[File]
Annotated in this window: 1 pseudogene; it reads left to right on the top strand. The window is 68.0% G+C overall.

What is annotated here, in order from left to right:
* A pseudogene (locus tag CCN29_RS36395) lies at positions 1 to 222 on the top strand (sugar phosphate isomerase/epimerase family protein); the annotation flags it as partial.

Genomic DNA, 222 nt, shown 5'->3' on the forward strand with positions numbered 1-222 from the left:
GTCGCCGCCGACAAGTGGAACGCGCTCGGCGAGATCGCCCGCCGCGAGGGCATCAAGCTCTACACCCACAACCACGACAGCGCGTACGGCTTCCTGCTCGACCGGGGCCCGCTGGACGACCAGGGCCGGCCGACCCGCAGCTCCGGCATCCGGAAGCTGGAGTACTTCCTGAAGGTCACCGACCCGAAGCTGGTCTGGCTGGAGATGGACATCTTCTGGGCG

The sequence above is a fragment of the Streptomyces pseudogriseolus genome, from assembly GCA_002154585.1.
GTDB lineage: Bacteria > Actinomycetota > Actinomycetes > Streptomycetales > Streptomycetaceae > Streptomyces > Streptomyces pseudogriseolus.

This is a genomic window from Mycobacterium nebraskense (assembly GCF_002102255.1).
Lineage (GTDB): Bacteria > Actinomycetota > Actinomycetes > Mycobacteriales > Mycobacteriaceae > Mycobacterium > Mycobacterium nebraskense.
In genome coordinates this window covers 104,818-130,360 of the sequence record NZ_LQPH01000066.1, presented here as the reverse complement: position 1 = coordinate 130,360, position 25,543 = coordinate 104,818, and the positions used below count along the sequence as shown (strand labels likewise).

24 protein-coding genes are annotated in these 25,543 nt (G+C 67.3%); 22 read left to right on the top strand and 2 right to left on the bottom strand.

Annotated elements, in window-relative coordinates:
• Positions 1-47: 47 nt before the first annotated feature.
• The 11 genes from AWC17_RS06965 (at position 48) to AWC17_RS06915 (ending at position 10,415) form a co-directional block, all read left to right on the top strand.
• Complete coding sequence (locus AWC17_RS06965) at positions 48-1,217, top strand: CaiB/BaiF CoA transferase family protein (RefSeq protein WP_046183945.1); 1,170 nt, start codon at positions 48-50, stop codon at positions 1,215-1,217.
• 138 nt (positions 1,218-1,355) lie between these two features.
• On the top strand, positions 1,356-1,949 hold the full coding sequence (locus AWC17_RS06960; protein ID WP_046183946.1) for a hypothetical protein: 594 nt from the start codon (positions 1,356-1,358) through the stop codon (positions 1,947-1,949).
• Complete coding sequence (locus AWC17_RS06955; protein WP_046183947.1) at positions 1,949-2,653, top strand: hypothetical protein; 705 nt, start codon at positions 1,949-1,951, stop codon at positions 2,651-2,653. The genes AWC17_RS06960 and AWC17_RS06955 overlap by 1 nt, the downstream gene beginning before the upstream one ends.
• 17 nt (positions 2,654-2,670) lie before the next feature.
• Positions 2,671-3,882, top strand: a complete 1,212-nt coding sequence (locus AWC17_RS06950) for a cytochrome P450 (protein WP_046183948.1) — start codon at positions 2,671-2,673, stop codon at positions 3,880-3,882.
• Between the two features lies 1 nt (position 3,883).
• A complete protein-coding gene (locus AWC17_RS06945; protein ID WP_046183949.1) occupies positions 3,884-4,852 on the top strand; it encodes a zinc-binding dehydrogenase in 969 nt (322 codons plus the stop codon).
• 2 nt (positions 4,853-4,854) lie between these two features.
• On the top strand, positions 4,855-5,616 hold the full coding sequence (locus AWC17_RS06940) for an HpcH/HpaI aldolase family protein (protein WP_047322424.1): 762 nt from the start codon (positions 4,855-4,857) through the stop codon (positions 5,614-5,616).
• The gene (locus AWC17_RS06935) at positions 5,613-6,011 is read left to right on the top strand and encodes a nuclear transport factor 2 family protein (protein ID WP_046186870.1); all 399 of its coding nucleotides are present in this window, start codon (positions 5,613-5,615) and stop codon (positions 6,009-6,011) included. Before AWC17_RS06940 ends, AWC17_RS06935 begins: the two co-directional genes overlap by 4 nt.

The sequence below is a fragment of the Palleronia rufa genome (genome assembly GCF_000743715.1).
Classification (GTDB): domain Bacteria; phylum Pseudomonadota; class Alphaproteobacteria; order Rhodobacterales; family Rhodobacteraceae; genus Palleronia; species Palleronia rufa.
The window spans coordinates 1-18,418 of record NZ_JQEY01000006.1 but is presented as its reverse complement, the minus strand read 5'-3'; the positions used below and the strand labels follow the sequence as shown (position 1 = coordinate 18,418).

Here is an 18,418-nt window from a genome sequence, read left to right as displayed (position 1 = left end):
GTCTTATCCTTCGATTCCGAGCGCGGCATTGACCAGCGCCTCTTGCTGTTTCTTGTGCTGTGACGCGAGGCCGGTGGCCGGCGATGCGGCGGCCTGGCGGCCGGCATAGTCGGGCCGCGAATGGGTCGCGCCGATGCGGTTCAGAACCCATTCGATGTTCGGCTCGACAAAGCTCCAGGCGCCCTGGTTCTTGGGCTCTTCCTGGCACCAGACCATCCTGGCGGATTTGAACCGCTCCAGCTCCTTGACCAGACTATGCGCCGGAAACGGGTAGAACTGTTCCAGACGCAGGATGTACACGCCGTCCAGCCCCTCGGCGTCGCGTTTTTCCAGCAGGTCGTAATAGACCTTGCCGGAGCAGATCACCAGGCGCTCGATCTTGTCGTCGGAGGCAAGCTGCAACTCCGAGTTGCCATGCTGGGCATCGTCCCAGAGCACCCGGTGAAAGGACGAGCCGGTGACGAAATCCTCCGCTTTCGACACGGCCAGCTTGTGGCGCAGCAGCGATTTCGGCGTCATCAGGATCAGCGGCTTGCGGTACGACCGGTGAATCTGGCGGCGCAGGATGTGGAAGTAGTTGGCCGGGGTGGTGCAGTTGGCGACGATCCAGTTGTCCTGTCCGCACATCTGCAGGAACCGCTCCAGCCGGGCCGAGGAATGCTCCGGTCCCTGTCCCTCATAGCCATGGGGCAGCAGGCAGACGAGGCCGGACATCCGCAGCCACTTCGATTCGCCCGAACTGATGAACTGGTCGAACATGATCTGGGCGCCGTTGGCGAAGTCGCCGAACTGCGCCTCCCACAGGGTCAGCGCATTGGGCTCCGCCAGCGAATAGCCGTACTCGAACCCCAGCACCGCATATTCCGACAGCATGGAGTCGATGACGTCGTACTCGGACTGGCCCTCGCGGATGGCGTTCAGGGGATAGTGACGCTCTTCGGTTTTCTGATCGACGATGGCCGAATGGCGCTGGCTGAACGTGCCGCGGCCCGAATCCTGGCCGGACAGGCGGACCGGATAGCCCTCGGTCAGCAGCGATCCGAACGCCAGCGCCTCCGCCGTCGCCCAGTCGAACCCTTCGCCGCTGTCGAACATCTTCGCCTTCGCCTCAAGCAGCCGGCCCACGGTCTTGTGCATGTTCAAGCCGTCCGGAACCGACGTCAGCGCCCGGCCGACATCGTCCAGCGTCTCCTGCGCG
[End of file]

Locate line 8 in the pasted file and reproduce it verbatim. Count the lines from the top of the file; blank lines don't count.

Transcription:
This is a genomic window from Mycobacterium nebraskense (assembly GCF_002102255.1).